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Sand modeling contest kicks off Lake Superior Day

Nathan Rosty sprays a mist of water onto his sand sculpture of a crab on Park Point on Thursday afternoon to keep its details from crumbling before the judges in the Duluth Parks and Recreation sand modeling contest see it. “My original idea was to do the Enger Tower but the sand sucked — it just kept crumbling,” Rosty said. (Steve Kuchera / / 2
Duluth Parks and Recreation judges Shawna MullenEardley (from left), Joe Moravec and Katie Plachta judge Cole Francisco’s sand model. Francisco, 9, created Skull Island. The contest was part of Lake Superior Day, this year a three-day celebration of the Great Lake and its role in regional life. (Steve Kuchera / 2 / 2

People flocked to Park Point on Thursday to enjoy the warm temperatures, sculpt sand castles with their friends and family, play beach volleyball and dip their feet in the cool Lake Superior water.

 “It is such a beautiful summer day,” said Jesse Schomberg, extension educator for the University of Minnesota Sea Grant. “Everyone came out and had a good time.”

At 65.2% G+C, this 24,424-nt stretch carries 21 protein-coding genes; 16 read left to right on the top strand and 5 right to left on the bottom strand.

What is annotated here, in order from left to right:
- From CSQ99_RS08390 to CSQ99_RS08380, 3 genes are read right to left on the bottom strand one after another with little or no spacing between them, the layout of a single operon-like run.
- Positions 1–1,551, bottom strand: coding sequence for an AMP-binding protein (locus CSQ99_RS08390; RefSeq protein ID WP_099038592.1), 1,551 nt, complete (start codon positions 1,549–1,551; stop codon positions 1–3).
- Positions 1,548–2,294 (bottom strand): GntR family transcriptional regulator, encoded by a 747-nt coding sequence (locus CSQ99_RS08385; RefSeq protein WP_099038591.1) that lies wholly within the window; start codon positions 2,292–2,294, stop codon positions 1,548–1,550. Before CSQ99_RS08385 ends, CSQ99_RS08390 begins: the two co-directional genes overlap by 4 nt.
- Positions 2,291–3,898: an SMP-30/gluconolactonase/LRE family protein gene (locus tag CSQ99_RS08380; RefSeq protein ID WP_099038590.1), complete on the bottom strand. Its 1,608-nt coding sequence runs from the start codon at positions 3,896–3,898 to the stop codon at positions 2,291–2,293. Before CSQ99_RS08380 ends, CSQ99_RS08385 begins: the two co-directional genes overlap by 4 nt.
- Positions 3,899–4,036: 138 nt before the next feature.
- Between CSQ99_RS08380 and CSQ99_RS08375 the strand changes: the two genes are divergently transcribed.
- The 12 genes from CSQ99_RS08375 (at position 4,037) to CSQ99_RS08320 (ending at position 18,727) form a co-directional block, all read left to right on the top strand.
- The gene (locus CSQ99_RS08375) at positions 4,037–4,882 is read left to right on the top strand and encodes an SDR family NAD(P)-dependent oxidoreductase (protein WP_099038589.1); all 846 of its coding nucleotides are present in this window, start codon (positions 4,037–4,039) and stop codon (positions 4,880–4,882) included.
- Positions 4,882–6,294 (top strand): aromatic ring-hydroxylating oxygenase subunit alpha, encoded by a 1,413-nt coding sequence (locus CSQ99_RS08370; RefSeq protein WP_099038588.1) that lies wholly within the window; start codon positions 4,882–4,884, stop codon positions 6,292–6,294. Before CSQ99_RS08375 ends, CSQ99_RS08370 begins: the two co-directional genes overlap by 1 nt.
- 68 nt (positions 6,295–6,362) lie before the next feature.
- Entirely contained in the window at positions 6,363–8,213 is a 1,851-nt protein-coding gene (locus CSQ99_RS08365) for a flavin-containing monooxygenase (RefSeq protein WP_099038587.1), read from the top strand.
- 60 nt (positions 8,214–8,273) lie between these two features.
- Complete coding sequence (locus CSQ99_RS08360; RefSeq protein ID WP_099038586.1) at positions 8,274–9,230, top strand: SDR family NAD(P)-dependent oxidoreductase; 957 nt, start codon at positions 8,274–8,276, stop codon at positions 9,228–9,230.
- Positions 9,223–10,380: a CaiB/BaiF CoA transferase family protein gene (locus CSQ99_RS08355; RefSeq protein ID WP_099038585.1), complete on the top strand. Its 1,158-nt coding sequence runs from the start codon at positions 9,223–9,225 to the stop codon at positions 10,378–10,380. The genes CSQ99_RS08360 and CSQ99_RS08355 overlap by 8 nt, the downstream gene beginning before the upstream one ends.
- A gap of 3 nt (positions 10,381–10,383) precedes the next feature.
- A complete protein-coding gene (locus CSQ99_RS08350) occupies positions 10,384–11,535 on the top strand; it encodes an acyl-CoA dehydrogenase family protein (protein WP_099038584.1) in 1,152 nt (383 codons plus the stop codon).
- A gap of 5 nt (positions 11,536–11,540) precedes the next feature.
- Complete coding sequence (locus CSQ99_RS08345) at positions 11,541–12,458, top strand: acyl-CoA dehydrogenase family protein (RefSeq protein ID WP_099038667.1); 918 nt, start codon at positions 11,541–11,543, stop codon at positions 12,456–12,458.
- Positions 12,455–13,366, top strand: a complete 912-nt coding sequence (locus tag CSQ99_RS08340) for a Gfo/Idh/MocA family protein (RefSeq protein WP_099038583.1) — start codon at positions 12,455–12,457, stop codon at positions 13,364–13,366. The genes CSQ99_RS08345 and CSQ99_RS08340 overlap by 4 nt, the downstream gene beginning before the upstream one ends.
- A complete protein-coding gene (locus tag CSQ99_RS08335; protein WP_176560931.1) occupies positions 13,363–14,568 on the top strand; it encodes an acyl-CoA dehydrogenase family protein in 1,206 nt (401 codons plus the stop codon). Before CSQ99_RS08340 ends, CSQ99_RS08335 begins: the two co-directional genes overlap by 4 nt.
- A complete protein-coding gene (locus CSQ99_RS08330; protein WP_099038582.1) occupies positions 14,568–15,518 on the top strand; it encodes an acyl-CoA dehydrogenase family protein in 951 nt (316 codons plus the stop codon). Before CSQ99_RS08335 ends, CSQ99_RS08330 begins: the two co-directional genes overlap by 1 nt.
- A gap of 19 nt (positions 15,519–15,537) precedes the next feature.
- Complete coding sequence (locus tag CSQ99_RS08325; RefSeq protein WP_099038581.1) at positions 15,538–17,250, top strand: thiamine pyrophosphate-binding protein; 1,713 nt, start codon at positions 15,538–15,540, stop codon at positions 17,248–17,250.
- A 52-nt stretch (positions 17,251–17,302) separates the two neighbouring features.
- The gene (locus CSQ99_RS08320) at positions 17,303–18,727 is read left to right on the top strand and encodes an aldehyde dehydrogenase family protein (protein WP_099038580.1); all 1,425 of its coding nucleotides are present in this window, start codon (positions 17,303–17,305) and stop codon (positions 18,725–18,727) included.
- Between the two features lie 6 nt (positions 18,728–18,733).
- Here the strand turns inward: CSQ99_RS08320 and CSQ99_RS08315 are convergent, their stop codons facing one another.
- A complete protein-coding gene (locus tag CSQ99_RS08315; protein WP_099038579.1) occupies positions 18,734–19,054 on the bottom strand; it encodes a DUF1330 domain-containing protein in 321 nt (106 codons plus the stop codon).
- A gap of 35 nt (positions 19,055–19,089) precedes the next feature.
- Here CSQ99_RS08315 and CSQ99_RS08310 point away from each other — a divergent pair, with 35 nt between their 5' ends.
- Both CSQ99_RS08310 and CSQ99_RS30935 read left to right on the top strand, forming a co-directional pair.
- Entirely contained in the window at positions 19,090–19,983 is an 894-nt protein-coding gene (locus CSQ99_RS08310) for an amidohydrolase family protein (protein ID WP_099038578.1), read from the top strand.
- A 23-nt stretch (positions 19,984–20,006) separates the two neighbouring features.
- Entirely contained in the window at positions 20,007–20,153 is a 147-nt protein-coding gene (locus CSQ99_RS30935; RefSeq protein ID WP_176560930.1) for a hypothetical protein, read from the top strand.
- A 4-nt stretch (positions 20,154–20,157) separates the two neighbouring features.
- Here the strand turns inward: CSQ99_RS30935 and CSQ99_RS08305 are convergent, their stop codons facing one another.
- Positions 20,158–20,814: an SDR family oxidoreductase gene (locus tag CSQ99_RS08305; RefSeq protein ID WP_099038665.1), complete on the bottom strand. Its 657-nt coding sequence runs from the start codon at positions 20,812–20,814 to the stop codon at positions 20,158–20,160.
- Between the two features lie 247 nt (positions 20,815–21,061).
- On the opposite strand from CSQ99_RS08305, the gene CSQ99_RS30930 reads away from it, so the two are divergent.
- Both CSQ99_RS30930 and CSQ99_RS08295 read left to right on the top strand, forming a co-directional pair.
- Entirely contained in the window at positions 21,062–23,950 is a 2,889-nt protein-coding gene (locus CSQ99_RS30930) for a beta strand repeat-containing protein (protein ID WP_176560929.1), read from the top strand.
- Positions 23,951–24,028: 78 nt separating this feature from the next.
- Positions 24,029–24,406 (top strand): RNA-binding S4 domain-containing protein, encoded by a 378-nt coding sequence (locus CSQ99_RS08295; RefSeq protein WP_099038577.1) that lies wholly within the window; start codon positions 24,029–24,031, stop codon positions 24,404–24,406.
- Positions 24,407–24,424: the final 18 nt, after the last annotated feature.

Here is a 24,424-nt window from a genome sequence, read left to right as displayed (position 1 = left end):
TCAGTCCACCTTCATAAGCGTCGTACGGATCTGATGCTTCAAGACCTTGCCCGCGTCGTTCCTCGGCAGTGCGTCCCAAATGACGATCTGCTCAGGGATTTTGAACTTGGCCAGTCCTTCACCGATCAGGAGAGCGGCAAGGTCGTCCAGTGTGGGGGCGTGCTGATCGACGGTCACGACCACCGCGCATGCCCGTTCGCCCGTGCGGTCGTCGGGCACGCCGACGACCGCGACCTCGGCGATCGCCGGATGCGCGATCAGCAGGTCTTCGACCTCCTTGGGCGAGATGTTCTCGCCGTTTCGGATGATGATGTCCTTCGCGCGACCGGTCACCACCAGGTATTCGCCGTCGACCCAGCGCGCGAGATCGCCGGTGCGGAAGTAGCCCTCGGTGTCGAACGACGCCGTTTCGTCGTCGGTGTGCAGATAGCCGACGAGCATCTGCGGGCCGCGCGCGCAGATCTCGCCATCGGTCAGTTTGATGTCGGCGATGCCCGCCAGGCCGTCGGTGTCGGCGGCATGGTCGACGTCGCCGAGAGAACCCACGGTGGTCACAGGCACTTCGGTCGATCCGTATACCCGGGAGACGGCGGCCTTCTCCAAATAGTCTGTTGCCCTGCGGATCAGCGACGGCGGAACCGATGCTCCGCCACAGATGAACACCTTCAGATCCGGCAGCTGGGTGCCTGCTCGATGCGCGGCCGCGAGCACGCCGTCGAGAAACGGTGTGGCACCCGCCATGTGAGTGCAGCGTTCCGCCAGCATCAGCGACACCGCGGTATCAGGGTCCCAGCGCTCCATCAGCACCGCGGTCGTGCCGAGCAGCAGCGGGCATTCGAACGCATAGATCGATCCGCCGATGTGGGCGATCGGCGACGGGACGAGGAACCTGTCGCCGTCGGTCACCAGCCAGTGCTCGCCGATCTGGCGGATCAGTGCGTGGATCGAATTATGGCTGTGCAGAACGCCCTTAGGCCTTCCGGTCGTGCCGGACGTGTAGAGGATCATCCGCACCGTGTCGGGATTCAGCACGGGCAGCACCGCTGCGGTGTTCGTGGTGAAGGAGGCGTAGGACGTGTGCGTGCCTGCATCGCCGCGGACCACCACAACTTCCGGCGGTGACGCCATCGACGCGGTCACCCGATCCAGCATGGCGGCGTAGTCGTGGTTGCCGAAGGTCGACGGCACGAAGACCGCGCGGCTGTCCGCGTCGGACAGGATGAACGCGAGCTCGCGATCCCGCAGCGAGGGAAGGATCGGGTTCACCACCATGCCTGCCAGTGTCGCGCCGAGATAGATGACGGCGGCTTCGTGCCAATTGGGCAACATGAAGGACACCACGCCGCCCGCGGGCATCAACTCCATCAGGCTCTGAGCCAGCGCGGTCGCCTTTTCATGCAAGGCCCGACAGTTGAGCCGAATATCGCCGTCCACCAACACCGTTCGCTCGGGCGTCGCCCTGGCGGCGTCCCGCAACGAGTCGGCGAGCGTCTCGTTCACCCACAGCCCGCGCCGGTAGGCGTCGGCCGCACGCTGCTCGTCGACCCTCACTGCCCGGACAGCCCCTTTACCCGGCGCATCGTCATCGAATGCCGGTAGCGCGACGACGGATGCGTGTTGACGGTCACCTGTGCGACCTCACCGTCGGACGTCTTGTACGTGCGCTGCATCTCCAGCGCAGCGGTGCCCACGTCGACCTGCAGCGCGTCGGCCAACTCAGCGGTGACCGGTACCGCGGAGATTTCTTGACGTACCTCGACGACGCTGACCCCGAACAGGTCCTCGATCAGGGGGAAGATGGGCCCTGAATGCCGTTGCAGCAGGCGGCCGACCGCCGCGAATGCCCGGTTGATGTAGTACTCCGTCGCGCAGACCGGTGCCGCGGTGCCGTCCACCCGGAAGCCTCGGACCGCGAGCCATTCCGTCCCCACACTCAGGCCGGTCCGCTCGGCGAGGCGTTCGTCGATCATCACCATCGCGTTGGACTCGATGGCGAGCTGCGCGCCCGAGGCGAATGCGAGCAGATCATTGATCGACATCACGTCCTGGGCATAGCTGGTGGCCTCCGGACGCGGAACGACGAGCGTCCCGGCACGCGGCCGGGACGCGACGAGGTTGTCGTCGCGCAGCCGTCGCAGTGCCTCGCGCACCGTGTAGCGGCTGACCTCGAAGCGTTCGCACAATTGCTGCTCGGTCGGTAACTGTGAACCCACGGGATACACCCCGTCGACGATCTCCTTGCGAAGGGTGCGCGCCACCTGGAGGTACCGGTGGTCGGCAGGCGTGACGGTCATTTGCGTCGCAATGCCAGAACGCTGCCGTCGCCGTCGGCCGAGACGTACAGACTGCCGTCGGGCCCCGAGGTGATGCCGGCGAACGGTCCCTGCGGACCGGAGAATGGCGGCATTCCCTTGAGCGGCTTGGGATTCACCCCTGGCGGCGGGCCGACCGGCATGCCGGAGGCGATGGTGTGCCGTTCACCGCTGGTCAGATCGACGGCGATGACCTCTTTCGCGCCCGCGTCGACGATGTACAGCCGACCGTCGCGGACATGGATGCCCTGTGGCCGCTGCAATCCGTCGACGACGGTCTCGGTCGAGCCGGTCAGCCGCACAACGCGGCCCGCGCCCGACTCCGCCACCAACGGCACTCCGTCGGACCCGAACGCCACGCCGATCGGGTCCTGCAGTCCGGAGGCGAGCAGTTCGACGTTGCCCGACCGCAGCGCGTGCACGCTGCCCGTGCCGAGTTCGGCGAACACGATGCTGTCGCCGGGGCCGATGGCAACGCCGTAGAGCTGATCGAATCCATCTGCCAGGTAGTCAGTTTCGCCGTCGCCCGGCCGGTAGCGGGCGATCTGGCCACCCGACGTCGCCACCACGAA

Residents were invited to the free annual Park Point Sand Modeling Contest and Water Safety Expo. People could participate in water balloon tosses, tug of war, hula hoop contests and learn about hypothermia and rip currents.

Sarah McKinney brought her sunscreen, shovels, pails and her three nieces to the event.

While McKinney was lying on her beach towel catching sun rays, her nieces were collectively mushing sand together to build a round and wide sandcastle with a couple of rocks on the side and a few short sticks sprouting from the top.

“I love watching them have so much fun,” McKinney said. “This is a great event we attend every year.”

Schomberg and other University of Minnesota Sea Grant officials led a short seminar on hypothermia and rip currents for adults and children. Schomberg hosted a “cold-water challenge” to teach water safety. Children had to hold their hands in a cooler full of ice-cold water for 45 seconds.

“It teaches kids how cold the water can get,” he said. “If your body is in that cold water, then it becomes hard to move or do anything. We want people to watch out for hypothermia.”

Schomberg said the water temperature of Lake Superior was about 54 degrees at 3 p.m.

“The water is still a little too cold to swim in, but occasionally people will stick their feet in (the water),” he said.